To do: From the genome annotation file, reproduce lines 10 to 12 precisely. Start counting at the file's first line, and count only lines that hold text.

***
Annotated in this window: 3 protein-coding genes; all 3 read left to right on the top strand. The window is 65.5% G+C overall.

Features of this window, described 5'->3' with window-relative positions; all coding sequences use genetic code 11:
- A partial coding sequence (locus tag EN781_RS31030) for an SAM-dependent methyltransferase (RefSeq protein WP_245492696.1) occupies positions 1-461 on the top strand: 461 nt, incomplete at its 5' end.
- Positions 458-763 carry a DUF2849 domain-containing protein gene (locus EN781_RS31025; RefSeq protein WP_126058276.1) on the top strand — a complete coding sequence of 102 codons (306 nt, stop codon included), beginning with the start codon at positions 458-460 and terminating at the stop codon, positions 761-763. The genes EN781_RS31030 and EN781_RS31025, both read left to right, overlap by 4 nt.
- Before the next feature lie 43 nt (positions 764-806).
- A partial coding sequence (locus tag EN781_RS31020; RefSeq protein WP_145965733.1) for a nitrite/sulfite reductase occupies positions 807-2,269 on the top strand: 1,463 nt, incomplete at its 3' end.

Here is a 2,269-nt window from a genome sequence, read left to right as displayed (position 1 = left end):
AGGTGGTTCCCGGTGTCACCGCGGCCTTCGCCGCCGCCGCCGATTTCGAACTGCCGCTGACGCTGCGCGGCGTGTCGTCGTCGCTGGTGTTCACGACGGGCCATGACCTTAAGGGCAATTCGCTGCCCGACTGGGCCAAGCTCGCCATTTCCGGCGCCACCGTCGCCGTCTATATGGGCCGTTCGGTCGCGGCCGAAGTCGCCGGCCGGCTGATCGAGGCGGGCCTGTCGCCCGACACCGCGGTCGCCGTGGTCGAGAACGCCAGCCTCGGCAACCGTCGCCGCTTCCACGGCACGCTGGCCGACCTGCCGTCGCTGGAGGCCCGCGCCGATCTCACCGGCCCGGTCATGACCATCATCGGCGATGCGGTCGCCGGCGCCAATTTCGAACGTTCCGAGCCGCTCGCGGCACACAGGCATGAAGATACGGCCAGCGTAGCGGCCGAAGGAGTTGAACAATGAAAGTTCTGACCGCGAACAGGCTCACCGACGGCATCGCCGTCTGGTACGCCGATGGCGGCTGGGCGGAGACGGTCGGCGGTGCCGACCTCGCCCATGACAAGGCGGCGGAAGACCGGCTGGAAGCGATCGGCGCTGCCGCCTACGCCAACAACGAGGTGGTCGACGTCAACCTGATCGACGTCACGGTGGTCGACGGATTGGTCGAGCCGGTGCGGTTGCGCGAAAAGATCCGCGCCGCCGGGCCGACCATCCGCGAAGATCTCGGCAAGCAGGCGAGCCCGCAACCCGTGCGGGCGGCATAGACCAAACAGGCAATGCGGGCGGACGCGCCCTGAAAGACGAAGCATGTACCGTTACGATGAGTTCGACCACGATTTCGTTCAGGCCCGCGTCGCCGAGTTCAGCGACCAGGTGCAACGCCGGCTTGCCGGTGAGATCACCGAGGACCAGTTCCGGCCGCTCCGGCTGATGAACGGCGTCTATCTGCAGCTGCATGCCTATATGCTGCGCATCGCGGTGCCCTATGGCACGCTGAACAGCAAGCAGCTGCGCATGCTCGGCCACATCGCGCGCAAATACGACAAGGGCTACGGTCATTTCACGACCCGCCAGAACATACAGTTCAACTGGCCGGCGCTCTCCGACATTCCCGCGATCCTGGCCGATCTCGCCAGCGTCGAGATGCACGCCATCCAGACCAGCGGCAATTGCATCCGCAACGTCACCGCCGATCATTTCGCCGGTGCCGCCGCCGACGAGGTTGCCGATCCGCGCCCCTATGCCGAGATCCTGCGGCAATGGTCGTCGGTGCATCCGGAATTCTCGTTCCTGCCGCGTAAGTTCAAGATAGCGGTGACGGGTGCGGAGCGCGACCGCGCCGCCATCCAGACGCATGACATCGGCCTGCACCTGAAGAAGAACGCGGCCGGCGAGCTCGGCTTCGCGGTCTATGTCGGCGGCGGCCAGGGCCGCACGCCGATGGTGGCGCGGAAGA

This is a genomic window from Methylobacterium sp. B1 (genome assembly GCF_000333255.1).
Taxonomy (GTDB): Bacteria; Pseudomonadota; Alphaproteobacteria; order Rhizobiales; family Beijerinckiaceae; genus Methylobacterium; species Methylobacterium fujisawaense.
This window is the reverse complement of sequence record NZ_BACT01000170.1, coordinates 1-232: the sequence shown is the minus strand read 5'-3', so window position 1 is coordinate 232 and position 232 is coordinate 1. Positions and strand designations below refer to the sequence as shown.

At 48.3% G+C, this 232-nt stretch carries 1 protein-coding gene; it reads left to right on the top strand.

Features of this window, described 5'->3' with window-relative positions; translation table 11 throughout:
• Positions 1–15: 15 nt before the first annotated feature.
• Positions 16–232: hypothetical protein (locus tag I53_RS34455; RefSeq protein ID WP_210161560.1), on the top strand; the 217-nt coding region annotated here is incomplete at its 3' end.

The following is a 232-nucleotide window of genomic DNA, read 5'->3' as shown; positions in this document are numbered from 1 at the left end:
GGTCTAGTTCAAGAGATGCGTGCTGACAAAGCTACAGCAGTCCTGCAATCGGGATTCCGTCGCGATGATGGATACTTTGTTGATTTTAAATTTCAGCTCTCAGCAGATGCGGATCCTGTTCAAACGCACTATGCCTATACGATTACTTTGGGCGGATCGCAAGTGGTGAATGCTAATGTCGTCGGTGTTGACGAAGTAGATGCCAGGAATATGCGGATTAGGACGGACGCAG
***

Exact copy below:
Taxonomy (GTDB): Bacteria; Pseudomonadota; Alphaproteobacteria; order Rhizobiales; family Beijerinckiaceae; genus Methylobacterium; species Methylobacterium fujisawaense.
This window is the reverse complement of sequence record NZ_BACT01000170.1, coordinates 1-232: the sequence shown is the minus strand read 5'-3', so window position 1 is coordinate 232 and position 232 is coordinate 1. Positions and strand designations below refer to the sequence as shown.

At 48.3% G+C, this 232-nt stretch carries 1 protein-coding gene; it reads left to right on the top strand.